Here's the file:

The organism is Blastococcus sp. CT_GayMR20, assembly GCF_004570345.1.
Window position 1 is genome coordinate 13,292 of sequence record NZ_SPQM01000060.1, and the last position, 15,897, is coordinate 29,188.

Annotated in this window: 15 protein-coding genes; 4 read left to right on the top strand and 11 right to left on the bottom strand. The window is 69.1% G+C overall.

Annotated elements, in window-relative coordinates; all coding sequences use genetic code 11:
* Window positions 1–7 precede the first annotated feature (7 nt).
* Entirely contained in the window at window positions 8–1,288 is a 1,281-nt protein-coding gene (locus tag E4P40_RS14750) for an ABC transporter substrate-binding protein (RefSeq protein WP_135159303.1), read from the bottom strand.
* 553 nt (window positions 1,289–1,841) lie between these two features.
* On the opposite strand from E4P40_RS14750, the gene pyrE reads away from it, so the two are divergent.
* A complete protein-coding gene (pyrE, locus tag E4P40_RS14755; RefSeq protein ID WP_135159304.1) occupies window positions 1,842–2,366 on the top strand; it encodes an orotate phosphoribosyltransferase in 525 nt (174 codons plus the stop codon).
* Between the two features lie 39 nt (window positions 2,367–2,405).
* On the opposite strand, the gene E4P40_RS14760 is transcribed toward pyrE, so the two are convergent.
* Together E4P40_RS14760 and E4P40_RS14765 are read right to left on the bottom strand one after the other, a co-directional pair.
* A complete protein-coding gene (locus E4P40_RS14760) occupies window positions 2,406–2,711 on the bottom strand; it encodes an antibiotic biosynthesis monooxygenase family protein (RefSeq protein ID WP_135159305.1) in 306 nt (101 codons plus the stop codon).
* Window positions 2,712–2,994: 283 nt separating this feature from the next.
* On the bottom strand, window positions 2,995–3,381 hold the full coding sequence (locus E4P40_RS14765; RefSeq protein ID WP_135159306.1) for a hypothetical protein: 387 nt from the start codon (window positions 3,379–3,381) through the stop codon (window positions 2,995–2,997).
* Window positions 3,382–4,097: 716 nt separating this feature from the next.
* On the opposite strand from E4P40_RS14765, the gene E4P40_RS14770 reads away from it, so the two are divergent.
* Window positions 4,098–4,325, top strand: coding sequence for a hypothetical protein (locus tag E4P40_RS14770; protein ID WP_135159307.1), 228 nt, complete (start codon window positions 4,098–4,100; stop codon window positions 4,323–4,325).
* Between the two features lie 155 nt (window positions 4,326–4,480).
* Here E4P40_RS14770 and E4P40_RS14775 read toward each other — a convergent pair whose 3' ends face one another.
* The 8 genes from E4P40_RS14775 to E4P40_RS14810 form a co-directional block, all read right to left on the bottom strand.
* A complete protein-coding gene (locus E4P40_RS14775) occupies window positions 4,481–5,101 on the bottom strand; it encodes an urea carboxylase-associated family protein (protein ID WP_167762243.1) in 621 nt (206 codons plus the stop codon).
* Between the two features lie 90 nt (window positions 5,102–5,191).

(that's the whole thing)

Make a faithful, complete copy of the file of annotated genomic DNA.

The organism is Blastococcus sp. CT_GayMR20, assembly GCF_004570345.1.
Window position 1 is genome coordinate 13,292 of sequence record NZ_SPQM01000060.1, and the last position, 15,897, is coordinate 29,188.

Annotated in this window: 15 protein-coding genes; 4 read left to right on the top strand and 11 right to left on the bottom strand. The window is 69.1% G+C overall.

Annotated elements, in window-relative coordinates; all coding sequences use genetic code 11:
* Window positions 1–7 precede the first annotated feature (7 nt).
* Entirely contained in the window at window positions 8–1,288 is a 1,281-nt protein-coding gene (locus tag E4P40_RS14750) for an ABC transporter substrate-binding protein (RefSeq protein WP_135159303.1), read from the bottom strand.
* 553 nt (window positions 1,289–1,841) lie between these two features.
* On the opposite strand from E4P40_RS14750, the gene pyrE reads away from it, so the two are divergent.
* A complete protein-coding gene (pyrE, locus tag E4P40_RS14755; RefSeq protein ID WP_135159304.1) occupies window positions 1,842–2,366 on the top strand; it encodes an orotate phosphoribosyltransferase in 525 nt (174 codons plus the stop codon).
* Between the two features lie 39 nt (window positions 2,367–2,405).
* On the opposite strand, the gene E4P40_RS14760 is transcribed toward pyrE, so the two are convergent.
* Together E4P40_RS14760 and E4P40_RS14765 are read right to left on the bottom strand one after the other, a co-directional pair.
* A complete protein-coding gene (locus E4P40_RS14760) occupies window positions 2,406–2,711 on the bottom strand; it encodes an antibiotic biosynthesis monooxygenase family protein (RefSeq protein ID WP_135159305.1) in 306 nt (101 codons plus the stop codon).
* Window positions 2,712–2,994: 283 nt separating this feature from the next.
* On the bottom strand, window positions 2,995–3,381 hold the full coding sequence (locus E4P40_RS14765; RefSeq protein ID WP_135159306.1) for a hypothetical protein: 387 nt from the start codon (window positions 3,379–3,381) through the stop codon (window positions 2,995–2,997).
* Window positions 3,382–4,097: 716 nt separating this feature from the next.
* On the opposite strand from E4P40_RS14765, the gene E4P40_RS14770 reads away from it, so the two are divergent.
* Window positions 4,098–4,325, top strand: coding sequence for a hypothetical protein (locus tag E4P40_RS14770; protein ID WP_135159307.1), 228 nt, complete (start codon window positions 4,098–4,100; stop codon window positions 4,323–4,325).
* Between the two features lie 155 nt (window positions 4,326–4,480).
* Here E4P40_RS14770 and E4P40_RS14775 read toward each other — a convergent pair whose 3' ends face one another.
* The 8 genes from E4P40_RS14775 to E4P40_RS14810 form a co-directional block, all read right to left on the bottom strand.
* A complete protein-coding gene (locus E4P40_RS14775) occupies window positions 4,481–5,101 on the bottom strand; it encodes an urea carboxylase-associated family protein (protein ID WP_167762243.1) in 621 nt (206 codons plus the stop codon).
* Between the two features lie 90 nt (window positions 5,102–5,191).